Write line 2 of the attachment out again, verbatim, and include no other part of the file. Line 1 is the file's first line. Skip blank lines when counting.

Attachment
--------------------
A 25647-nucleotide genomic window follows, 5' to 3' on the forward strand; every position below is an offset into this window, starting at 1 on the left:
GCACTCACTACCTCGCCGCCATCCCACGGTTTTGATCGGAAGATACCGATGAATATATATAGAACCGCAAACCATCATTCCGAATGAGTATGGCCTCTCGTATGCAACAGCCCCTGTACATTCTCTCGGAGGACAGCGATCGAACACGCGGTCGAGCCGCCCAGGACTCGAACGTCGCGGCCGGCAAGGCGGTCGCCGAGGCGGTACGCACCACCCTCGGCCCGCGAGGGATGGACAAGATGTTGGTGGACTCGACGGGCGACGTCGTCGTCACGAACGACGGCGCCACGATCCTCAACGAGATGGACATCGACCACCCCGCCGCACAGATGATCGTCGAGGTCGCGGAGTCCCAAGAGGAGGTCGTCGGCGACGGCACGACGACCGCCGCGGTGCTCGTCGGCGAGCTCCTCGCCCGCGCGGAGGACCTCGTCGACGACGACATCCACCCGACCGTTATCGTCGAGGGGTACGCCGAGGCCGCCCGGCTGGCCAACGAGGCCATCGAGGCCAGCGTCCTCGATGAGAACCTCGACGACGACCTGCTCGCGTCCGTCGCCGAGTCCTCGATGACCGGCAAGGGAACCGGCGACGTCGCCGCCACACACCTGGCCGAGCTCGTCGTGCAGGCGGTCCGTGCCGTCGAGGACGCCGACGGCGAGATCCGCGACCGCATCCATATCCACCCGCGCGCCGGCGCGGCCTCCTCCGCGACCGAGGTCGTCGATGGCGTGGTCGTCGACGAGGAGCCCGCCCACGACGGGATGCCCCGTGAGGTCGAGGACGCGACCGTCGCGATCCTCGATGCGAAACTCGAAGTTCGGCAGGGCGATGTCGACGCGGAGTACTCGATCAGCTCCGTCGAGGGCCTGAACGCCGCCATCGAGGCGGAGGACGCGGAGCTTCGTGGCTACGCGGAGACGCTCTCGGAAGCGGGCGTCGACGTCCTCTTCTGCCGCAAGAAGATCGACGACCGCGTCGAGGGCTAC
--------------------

GCACTCACTACCTCGCCGCCATCCCACGGTTTTGATCGGAAGATACCGATGAATATATATAGAACCGCAAACCATCATTCCGAATGAGTATGGCCTCTCGTATGCAACAGCCCCTGTACATTCTCTCGGAGGACAGCGATCGAACACGCGGTCGAGCCGCCCAGGACTCGAACGTCGCGGCCGGCAAGGCGGTCGCCGAGGCGGTACGCACCACCCTCGGCCCGCGAGGGATGGACAAGATGTTGGTGGACTCGACGGGCGACGTCGTCGTCACGAACGACGGCGCCACGATCCTCAACGAGATGGACATCGACCACCCCGCCGCACAGATGATCGTCGAGGTCGCGGAGTCCCAAGAGGAGGTCGTCGGCGACGGCACGACGACCGCCGCGGTGCTCGTCGGCGAGCTCCTCGCCCGCGCGGAGGACCTCGTCGACGACGACATCCACCCGACCGTTATCGTCGAGGGGTACGCCGAGGCCGCCCGGCTGGCCAACGAGGCCATCGAGGCCAGCGTCCTCGATGAGAACCTCGACGACGACCTGCTCGCGTCCGTCGCCGAGTCCTCGATGACCGGCAAGGGAACCGGCGACGTCGCCGCCACACACCTGGCCGAGCTCGTCGTGCAGGCGGTCCGTGCCGTCGAGGACGCCGACGGCGAGATCCGCGACCGCATCCATATCCACCCGCGCGCCGGCGCGGCCTCCTCCGCGACCGAGGTCGTCGATGGCGTGGTCGTCGACGAGGAGCCCGCCCACGACGGGATGCCCCGTGAGGTCGAGGACGCGACCGTCGCGATCCTCGATGCGAAACTCGAAGTTCGGCAGGGCGATGTCGACGCGGAGTACTCGATCAGCTCCGTCGAGGGCCTGAACGCCGCCATCGAGGCGGAGGACGCGGAGCTTCGTGGCTACGCGGAGACGCTCTCGGAAGCGGGCGTCGACGTCCTCTTCTGCCGCAAGAAGATCGACGACCGCGTCGAGGGCTAC